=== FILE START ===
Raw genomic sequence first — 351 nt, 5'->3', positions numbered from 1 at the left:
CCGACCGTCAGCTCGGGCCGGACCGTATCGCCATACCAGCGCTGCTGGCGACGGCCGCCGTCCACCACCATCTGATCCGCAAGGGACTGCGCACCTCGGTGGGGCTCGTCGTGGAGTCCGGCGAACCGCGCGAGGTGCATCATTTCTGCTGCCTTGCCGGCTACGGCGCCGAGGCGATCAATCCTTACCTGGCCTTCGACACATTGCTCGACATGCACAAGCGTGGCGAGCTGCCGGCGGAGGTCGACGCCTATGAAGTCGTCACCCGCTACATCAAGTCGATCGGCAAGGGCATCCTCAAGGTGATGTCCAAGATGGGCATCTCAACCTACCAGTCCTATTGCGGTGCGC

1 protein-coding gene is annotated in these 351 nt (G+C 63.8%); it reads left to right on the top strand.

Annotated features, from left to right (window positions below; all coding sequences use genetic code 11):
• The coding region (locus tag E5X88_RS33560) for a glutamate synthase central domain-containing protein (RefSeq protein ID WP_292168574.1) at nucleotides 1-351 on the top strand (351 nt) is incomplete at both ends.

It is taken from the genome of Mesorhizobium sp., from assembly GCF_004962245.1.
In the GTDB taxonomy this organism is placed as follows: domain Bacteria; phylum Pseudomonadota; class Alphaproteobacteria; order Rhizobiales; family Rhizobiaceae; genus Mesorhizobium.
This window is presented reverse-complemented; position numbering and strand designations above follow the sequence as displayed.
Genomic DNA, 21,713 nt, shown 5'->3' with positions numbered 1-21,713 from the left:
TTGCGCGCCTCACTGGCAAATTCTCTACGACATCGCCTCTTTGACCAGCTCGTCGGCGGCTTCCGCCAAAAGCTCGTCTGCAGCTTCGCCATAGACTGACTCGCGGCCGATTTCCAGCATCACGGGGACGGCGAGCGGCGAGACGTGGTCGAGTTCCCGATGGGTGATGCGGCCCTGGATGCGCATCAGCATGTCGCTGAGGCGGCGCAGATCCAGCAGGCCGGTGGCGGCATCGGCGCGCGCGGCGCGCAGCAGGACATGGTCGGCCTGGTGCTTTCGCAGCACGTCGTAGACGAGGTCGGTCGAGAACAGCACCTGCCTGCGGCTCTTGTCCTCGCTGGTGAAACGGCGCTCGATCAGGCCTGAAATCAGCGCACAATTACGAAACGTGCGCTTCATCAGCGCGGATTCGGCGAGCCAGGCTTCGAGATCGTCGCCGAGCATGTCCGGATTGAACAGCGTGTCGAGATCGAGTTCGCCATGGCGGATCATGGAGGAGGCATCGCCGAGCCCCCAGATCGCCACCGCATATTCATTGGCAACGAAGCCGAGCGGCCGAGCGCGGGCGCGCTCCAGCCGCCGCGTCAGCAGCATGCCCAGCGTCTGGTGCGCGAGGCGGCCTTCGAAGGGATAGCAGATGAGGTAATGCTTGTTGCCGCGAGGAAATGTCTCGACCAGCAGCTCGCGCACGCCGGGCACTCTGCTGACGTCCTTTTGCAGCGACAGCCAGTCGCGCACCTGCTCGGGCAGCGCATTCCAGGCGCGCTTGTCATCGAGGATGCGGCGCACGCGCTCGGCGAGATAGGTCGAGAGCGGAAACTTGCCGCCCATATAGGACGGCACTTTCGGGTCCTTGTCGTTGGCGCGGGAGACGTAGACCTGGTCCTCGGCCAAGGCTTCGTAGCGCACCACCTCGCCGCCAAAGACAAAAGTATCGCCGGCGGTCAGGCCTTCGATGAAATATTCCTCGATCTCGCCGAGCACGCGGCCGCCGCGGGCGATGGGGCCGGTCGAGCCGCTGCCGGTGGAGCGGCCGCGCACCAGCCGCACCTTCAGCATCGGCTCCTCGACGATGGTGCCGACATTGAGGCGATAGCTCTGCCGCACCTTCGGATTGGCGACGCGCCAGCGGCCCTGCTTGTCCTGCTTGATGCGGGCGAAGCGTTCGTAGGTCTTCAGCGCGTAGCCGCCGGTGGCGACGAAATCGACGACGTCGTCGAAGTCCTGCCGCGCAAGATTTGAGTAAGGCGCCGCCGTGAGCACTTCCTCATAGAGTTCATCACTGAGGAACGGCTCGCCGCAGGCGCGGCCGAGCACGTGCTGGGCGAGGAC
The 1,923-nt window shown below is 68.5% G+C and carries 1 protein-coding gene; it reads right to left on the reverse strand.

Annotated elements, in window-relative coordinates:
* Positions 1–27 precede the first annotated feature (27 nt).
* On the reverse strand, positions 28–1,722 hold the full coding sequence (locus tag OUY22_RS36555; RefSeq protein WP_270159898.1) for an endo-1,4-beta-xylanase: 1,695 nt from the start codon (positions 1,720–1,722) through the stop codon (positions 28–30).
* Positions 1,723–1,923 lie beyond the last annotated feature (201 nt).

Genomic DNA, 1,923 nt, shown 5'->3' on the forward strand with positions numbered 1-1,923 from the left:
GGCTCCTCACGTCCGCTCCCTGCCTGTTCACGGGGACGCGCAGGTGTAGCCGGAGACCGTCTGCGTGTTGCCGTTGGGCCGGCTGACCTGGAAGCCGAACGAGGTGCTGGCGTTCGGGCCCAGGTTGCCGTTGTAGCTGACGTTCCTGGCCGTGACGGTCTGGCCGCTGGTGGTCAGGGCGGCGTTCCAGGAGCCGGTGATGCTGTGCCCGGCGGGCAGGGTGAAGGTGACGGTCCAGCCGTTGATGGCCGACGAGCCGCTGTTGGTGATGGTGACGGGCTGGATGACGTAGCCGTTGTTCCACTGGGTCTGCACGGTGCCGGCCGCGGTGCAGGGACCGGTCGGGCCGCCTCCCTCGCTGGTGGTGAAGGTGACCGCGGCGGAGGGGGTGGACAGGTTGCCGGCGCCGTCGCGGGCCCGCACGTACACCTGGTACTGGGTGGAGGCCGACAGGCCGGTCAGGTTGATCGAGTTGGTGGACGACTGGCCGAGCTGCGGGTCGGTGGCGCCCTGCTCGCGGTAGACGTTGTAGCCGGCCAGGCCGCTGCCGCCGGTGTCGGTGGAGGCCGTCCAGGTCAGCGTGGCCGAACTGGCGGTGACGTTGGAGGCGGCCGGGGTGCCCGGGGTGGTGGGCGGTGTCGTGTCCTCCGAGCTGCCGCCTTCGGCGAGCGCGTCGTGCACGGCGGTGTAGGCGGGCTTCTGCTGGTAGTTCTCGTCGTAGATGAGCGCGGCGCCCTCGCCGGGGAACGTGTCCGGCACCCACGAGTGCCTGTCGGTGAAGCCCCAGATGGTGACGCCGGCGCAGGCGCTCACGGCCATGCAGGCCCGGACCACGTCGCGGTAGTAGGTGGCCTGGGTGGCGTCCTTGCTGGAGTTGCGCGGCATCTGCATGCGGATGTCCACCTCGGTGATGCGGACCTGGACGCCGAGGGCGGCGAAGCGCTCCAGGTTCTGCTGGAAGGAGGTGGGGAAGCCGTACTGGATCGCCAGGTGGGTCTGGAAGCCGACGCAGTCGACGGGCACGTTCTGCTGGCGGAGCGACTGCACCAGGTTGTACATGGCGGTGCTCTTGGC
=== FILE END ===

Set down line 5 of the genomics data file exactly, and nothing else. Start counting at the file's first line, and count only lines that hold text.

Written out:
• The coding region (locus tag E5X88_RS33560) for a glutamate synthase central domain-containing protein (RefSeq protein ID WP_292168574.1) at nucleotides 1-351 on the top strand (351 nt) is incomplete at both ends.